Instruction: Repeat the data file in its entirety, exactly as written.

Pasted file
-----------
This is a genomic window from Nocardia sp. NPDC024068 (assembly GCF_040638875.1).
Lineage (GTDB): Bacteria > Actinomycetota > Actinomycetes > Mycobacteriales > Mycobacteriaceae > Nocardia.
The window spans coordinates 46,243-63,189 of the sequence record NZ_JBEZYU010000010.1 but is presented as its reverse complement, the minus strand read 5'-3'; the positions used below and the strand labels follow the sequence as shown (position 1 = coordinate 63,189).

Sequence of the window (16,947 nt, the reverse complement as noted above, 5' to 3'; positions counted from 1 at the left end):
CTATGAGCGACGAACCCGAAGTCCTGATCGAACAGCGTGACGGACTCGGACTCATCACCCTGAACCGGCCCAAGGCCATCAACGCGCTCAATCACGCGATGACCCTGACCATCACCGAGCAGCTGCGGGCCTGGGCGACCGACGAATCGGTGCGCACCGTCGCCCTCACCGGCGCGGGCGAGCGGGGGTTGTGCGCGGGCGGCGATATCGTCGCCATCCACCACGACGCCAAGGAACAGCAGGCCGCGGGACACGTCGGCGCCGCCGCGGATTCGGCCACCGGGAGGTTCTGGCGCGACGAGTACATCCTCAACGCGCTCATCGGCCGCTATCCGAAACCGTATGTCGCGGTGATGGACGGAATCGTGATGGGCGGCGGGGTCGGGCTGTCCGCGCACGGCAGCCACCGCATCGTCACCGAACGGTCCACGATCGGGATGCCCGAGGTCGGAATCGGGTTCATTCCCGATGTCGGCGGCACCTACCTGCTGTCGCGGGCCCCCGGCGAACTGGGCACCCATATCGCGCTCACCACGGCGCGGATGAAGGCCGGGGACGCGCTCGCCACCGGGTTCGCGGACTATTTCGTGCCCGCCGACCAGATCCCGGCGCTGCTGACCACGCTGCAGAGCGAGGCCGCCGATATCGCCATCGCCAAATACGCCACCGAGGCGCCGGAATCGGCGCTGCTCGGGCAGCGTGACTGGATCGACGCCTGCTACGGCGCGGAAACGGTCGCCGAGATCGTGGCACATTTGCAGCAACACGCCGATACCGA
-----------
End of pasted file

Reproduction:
This is a genomic window from Nocardia sp. NPDC024068 (assembly GCF_040638875.1).
Lineage (GTDB): Bacteria > Actinomycetota > Actinomycetes > Mycobacteriales > Mycobacteriaceae > Nocardia.
The window spans coordinates 46,243-63,189 of the sequence record NZ_JBEZYU010000010.1 but is presented as its reverse complement, the minus strand read 5'-3'; the positions used below and the strand labels follow the sequence as shown (position 1 = coordinate 63,189).

Sequence of the window (16,947 nt, the reverse complement as noted above, 5' to 3'; positions counted from 1 at the left end):
CTATGAGCGACGAACCCGAAGTCCTGATCGAACAGCGTGACGGACTCGGACTCATCACCCTGAACCGGCCCAAGGCCATCAACGCGCTCAATCACGCGATGACCCTGACCATCACCGAGCAGCTGCGGGCCTGGGCGACCGACGAATCGGTGCGCACCGTCGCCCTCACCGGCGCGGGCGAGCGGGGGTTGTGCGCGGGCGGCGATATCGTCGCCATCCACCACGACGCCAAGGAACAGCAGGCCGCGGGACACGTCGGCGCCGCCGCGGATTCGGCCACCGGGAGGTTCTGGCGCGACGAGTACATCCTCAACGCGCTCATCGGCCGCTATCCGAAACCGTATGTCGCGGTGATGGACGGAATCGTGATGGGCGGCGGGGTCGGGCTGTCCGCGCACGGCAGCCACCGCATCGTCACCGAACGGTCCACGATCGGGATGCCCGAGGTCGGAATCGGGTTCATTCCCGATGTCGGCGGCACCTACCTGCTGTCGCGGGCCCCCGGCGAACTGGGCACCCATATCGCGCTCACCACGGCGCGGATGAAGGCCGGGGACGCGCTCGCCACCGGGTTCGCGGACTATTTCGTGCCCGCCGACCAGATCCCGGCGCTGCTGACCACGCTGCAGAGCGAGGCCGCCGATATCGCCATCGCCAAATACGCCACCGAGGCGCCGGAATCGGCGCTGCTCGGGCAGCGTGACTGGATCGACGCCTGCTACGGCGCGGAAACGGTCGCCGAGATCGTGGCACATTTGCAGCAACACGCCGATACCGA